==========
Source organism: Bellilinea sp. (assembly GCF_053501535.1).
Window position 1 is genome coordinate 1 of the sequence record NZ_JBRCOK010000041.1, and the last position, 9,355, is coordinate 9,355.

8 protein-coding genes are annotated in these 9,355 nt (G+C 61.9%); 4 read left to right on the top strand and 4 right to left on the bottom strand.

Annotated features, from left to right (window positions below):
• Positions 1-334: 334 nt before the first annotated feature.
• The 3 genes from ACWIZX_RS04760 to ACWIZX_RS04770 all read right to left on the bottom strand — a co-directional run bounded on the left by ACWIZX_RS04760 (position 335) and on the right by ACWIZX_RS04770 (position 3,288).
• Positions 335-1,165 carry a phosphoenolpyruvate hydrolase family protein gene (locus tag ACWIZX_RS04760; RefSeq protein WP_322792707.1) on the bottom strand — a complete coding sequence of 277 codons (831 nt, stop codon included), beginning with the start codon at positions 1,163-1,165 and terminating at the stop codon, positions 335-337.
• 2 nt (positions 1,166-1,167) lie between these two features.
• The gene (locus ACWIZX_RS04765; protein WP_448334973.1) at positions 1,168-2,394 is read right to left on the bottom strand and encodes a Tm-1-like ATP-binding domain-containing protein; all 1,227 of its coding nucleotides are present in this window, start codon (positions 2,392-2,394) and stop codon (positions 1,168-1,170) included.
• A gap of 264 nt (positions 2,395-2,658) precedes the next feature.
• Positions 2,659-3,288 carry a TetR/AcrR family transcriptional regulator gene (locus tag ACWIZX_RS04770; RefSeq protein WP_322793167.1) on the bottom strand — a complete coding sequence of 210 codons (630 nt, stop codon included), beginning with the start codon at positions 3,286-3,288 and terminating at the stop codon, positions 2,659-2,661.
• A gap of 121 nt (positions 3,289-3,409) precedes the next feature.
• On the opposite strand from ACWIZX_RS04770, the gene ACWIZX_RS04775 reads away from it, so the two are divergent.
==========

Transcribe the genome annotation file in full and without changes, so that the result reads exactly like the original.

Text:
Source organism: Bellilinea sp. (assembly GCF_053501535.1).
Window position 1 is genome coordinate 1 of the sequence record NZ_JBRCOK010000041.1, and the last position, 9,355, is coordinate 9,355.

8 protein-coding genes are annotated in these 9,355 nt (G+C 61.9%); 4 read left to right on the top strand and 4 right to left on the bottom strand.

Annotated features, from left to right (window positions below):
• Positions 1-334: 334 nt before the first annotated feature.
• The 3 genes from ACWIZX_RS04760 to ACWIZX_RS04770 all read right to left on the bottom strand — a co-directional run bounded on the left by ACWIZX_RS04760 (position 335) and on the right by ACWIZX_RS04770 (position 3,288).
• Positions 335-1,165 carry a phosphoenolpyruvate hydrolase family protein gene (locus tag ACWIZX_RS04760; RefSeq protein WP_322792707.1) on the bottom strand — a complete coding sequence of 277 codons (831 nt, stop codon included), beginning with the start codon at positions 1,163-1,165 and terminating at the stop codon, positions 335-337.
• 2 nt (positions 1,166-1,167) lie between these two features.
• The gene (locus ACWIZX_RS04765; protein WP_448334973.1) at positions 1,168-2,394 is read right to left on the bottom strand and encodes a Tm-1-like ATP-binding domain-containing protein; all 1,227 of its coding nucleotides are present in this window, start codon (positions 2,392-2,394) and stop codon (positions 1,168-1,170) included.
• A gap of 264 nt (positions 2,395-2,658) precedes the next feature.
• Positions 2,659-3,288 carry a TetR/AcrR family transcriptional regulator gene (locus tag ACWIZX_RS04770; RefSeq protein WP_322793167.1) on the bottom strand — a complete coding sequence of 210 codons (630 nt, stop codon included), beginning with the start codon at positions 3,286-3,288 and terminating at the stop codon, positions 2,659-2,661.
• A gap of 121 nt (positions 3,289-3,409) precedes the next feature.
• On the opposite strand from ACWIZX_RS04770, the gene ACWIZX_RS04775 reads away from it, so the two are divergent.